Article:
Saturday, May 31, 2008

When the students know more than their "teacher's"

Student Janine Perri writes a guest op-ed in Newsday about today's teachers and their lackadaisical attitude toward typos. Like apostrophes that don't belong there. And messages that "congradulate" spelling bee winners. And administrators who brush off these boo-boos by saying, "We all make mistakes."

Granted, I've been guilty of the occasional "typo's" in this blog. And elsewhere. But what does it say if a student is more concerned about basic grammar 101 than her "teacher's"? As Ms. Perri puts it:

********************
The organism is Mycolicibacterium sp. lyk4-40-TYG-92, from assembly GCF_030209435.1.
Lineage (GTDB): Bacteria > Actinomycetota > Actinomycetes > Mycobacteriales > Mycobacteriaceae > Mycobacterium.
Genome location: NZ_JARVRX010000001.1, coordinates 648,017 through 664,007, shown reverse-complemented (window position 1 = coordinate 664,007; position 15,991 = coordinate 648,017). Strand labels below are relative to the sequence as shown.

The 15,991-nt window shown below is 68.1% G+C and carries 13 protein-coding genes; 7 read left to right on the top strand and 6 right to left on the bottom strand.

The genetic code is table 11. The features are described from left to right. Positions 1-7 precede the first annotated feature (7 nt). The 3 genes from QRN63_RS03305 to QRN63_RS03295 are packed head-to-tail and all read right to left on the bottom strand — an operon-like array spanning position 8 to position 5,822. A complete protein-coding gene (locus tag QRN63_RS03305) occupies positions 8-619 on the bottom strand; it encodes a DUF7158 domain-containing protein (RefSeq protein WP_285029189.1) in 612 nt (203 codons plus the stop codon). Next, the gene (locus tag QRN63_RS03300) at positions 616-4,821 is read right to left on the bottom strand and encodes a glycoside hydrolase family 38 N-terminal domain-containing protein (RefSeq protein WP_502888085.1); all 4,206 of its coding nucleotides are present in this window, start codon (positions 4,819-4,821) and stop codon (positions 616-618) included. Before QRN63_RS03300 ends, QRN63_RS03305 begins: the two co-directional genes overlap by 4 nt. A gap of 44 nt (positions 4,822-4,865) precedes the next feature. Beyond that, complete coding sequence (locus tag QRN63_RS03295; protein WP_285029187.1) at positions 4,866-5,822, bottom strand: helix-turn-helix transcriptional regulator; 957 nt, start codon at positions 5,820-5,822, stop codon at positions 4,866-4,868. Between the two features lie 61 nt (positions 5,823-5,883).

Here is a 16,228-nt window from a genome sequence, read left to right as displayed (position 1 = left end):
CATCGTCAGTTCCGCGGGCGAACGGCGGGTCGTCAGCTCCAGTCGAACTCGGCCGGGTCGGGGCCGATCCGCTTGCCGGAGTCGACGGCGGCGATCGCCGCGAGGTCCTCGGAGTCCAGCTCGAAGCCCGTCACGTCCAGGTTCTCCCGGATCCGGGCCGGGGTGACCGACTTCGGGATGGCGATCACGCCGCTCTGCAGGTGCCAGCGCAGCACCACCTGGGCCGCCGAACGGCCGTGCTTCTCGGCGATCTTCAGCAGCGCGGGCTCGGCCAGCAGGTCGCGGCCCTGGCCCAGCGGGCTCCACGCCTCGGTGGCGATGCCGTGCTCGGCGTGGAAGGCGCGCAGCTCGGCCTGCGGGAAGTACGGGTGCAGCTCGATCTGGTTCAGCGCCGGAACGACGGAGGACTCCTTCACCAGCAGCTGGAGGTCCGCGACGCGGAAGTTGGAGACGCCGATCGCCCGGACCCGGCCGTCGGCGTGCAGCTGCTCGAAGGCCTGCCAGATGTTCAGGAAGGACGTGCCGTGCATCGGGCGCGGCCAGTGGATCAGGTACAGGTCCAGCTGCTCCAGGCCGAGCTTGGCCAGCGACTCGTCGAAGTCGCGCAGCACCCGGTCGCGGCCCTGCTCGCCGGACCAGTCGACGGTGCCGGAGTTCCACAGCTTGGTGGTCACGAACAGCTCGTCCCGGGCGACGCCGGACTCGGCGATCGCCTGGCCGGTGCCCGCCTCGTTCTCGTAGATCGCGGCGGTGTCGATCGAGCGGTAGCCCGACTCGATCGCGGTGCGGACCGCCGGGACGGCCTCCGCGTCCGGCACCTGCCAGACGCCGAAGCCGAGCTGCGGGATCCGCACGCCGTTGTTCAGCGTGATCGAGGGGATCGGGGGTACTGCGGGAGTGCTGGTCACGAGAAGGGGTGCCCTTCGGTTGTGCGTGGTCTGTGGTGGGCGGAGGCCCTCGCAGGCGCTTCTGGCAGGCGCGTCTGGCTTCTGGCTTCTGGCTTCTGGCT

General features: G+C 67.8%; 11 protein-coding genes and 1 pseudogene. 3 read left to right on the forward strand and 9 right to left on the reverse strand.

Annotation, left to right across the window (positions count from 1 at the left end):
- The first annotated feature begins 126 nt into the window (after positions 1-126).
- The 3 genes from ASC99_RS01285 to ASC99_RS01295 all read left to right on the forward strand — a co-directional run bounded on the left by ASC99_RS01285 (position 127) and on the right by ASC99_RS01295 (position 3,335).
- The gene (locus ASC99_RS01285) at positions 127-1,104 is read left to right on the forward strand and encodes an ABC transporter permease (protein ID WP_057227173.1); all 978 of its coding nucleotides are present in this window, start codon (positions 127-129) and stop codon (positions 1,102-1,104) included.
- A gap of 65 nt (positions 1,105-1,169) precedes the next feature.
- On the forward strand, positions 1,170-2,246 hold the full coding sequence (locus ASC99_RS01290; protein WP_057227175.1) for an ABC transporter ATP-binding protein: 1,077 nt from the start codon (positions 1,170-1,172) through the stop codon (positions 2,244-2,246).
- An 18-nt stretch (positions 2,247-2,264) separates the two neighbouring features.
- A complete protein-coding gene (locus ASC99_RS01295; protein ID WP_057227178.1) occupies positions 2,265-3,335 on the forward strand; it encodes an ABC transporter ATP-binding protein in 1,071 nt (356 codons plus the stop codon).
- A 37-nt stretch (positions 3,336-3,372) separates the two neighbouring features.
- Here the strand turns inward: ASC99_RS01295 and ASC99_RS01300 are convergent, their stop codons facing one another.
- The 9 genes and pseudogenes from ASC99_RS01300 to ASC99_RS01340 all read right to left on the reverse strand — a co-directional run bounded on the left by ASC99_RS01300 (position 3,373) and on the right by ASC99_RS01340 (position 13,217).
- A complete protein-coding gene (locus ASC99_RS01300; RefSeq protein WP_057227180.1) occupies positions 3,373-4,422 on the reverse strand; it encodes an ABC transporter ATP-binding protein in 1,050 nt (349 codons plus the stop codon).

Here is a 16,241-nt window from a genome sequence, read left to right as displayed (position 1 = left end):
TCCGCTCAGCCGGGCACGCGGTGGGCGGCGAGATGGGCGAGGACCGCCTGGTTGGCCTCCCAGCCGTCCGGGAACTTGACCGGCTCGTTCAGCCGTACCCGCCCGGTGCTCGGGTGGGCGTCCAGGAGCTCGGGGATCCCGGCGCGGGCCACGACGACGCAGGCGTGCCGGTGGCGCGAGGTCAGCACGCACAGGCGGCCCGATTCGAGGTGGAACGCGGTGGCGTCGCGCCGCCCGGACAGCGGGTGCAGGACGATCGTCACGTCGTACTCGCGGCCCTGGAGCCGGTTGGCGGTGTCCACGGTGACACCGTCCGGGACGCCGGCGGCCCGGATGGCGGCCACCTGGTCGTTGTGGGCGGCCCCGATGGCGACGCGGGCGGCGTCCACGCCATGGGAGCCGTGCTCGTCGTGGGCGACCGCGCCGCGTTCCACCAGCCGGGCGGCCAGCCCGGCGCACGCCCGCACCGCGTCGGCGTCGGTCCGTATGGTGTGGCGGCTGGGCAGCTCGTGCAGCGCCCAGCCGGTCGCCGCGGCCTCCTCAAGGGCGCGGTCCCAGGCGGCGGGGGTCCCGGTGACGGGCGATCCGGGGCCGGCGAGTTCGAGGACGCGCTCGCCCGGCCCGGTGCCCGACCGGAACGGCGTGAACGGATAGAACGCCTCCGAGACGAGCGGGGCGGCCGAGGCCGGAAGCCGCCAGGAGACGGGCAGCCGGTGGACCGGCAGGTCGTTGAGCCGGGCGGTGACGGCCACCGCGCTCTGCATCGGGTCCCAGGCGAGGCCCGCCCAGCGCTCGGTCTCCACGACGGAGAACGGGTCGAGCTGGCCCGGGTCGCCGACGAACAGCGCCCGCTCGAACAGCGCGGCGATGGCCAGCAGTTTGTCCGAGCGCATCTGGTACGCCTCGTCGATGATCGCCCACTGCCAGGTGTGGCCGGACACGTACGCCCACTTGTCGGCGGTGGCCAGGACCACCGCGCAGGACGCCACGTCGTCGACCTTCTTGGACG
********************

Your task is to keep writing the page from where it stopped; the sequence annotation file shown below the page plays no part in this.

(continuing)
It makes you question today's teaching standards and wonder how much students actually learn in school, compared with how much know-ledge they gain on their own.

It is pretty scary. Perhaps "teacher's" should be required to take some grammar test's before they're certified?

Of course, some damage is done already. Take the case of Stephen Sabludowsky, who doesn't know the difference between "censure" and "censor." Or Kevin James. Both of whom, it turns out, have law degrees. And from real law schools, not diploma mills. I know; I'm dismayed by it, too.